As European Union leaders present their bid for a responsible common migration policy, a conference of over 200 members and spokespersons of the Eritrean diaspora on the old continent taking place this week in Brussels calls for the evacuation and resettlement of Eritrean refugees from Libya and their protection.
Despite the rapprochement between Eritrea and Ethiopia, there are no changes in Eritrea as serious human right violations continue and as a consequence Eritreans continue to flee. Indeed, human trafficking of Eritrean refugees is still increasing. Thousands of Eritrean refugees perish at the hands of human traffickers in Libya, often held hostage for ransom, while thousands of euros are collected by the diaspora to free them.
Abrahalei Tesfai, a spokesperson for Eritreans who passed through Libya and now lives in Italy, continues to receive desperate calls from Eritreans about the situation of their relatives left without any hope in Libya: “I have seen horrific footage from Libya, of emaciated Eritrean refugees, starved, denied medical care, tortured, repeatedly abducted and held for ransom for thousands of euros. They must be evacuated immediately.” Roughly ten thousand Eritrean refugees are languishing in camps in Libya.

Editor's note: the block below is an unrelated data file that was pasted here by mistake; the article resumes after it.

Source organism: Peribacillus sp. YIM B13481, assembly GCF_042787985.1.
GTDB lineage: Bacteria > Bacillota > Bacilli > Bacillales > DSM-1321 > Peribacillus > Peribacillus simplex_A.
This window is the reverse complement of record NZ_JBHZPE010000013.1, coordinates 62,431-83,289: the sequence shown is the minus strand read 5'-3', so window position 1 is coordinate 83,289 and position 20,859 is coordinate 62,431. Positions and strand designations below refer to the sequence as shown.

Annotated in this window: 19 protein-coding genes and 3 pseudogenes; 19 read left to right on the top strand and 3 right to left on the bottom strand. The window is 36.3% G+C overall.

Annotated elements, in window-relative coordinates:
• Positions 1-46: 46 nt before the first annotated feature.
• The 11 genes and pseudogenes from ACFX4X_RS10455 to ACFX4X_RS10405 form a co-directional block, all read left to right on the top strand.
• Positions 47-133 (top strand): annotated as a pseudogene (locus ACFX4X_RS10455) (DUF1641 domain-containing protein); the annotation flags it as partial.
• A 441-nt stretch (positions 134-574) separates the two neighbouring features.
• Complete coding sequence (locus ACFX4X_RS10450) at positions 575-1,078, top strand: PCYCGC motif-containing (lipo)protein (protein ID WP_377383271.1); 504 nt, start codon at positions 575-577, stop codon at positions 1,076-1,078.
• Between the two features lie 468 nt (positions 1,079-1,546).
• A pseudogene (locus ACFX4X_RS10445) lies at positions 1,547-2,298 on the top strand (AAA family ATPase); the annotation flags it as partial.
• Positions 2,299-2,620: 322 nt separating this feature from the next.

Eritreans continue to flee their country in record numbers, crossing the border to Ethiopia. According to Eyob Ghilazghy, a prominent journalist and human rights campaigner, Eritreans are crossing into Ethiopia and seeking asylum at the rate of 350 to 600 per day. Ghilazghy notices that Eritrean refugees are continuously reporting, “The situation in Eritrea is very dire. The indefinite national service is still fully in place and living conditions have worsened.” According to UNHCR, 12 percent of the entire Eritrean population has fled the country.
African leaders attending the Eritrean diaspora conference have expressed their concerns over the situation in Eritrea and Libya and call for better cooperation with Europe to provide protection. “Over the past two days, I have listened to many refugees, it has been shocking to hear their stories,” states Chief Fortune Charumbira, the Vice-President of the Pan-African Parliament who has opened the conference this Wednesday. “Their testimonies reveal modern-day slavery in Africa. We need to do all in our power to stop modern slavery on the African continent.”
As of 2019, the Eritrean government will lead an EU-financed anti-trafficking programme. The appointment is despite substantial evidence linking top-level Eritrean officials to human trafficking.
“We are concerned that to fight human trafficking, more EU funding will be approved this week, for countries such as Eritrea whose highest officials are linked to the practice,” says International Relations Professor Mirjam Van Reisen of Tilburg University who describes this as: “… a cynical policy.” She adds: “The EU must stop financing those benefitting from human trafficking.”